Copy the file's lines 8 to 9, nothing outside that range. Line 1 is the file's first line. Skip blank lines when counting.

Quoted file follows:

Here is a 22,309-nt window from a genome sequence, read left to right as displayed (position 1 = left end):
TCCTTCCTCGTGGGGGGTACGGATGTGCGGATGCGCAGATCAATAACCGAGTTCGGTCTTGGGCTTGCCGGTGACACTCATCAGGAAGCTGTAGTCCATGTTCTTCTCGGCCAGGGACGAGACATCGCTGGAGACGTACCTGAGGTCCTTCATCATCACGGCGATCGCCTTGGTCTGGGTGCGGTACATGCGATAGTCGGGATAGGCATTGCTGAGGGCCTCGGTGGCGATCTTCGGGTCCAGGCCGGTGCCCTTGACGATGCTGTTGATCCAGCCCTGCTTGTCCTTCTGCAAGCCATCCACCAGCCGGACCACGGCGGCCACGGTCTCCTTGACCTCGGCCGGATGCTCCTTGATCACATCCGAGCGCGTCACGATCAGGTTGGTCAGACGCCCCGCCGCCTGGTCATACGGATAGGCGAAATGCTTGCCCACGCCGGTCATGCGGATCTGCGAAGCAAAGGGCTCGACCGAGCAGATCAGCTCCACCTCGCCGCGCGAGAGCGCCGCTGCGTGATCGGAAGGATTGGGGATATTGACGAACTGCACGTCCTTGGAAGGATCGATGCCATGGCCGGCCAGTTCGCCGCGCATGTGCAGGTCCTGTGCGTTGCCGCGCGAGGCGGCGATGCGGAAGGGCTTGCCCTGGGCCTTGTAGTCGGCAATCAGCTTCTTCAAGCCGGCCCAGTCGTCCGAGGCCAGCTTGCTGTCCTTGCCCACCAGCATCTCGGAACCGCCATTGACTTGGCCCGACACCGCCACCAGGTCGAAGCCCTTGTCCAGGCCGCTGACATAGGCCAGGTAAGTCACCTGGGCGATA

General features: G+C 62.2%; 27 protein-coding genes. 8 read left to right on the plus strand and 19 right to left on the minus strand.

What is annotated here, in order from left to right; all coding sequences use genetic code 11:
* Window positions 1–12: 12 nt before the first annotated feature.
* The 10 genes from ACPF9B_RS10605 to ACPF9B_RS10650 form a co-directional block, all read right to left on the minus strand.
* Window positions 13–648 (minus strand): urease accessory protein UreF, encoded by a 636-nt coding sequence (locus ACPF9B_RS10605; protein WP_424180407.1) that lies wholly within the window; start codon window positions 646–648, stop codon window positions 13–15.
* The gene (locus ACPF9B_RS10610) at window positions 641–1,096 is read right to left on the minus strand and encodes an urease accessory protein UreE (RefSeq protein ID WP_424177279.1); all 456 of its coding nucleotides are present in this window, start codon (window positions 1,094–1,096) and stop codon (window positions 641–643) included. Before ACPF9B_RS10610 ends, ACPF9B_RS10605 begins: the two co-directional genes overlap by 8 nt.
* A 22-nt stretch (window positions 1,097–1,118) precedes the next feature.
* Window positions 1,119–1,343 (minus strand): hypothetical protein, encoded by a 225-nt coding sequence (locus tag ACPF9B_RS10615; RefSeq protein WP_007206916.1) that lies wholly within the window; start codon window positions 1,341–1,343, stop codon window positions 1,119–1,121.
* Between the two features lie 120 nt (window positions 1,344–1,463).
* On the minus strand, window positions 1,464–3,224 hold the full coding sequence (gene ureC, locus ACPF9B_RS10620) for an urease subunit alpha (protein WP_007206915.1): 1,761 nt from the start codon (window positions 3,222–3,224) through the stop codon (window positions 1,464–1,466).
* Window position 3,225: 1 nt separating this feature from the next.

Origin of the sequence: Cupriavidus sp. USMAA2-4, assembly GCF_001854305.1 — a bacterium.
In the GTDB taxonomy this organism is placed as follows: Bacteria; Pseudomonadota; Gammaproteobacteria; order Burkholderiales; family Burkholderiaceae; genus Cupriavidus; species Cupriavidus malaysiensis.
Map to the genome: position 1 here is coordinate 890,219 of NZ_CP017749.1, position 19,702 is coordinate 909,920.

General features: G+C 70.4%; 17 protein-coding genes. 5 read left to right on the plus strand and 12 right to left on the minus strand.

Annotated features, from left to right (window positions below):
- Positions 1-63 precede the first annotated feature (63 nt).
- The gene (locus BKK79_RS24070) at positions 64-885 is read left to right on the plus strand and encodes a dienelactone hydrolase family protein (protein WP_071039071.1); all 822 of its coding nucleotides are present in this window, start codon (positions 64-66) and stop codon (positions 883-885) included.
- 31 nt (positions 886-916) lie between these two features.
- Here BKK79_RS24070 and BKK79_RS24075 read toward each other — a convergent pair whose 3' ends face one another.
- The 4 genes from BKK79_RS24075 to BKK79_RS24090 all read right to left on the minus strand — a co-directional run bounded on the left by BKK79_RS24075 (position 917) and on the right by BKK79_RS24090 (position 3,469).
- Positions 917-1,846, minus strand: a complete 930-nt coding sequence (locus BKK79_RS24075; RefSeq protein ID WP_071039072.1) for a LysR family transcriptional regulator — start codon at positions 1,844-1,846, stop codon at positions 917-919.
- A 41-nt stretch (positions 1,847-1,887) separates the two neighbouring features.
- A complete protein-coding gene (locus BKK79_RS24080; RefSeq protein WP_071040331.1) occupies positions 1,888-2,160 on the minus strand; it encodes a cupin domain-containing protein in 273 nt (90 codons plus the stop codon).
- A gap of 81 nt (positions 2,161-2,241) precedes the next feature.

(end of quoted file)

* The gene (locus ACPF9B_RS10610) at window positions 641–1,096 is read right to left on the minus strand and encodes an urease accessory protein UreE (RefSeq protein ID WP_424177279.1); all 456 of its coding nucleotides are present in this window, start codon (window positions 1,094–1,096) and stop codon (window positions 641–643) included. Before ACPF9B_RS10610 ends, ACPF9B_RS10605 begins: the two co-directional genes overlap by 8 nt.
* A 22-nt stretch (window positions 1,097–1,118) precedes the next feature.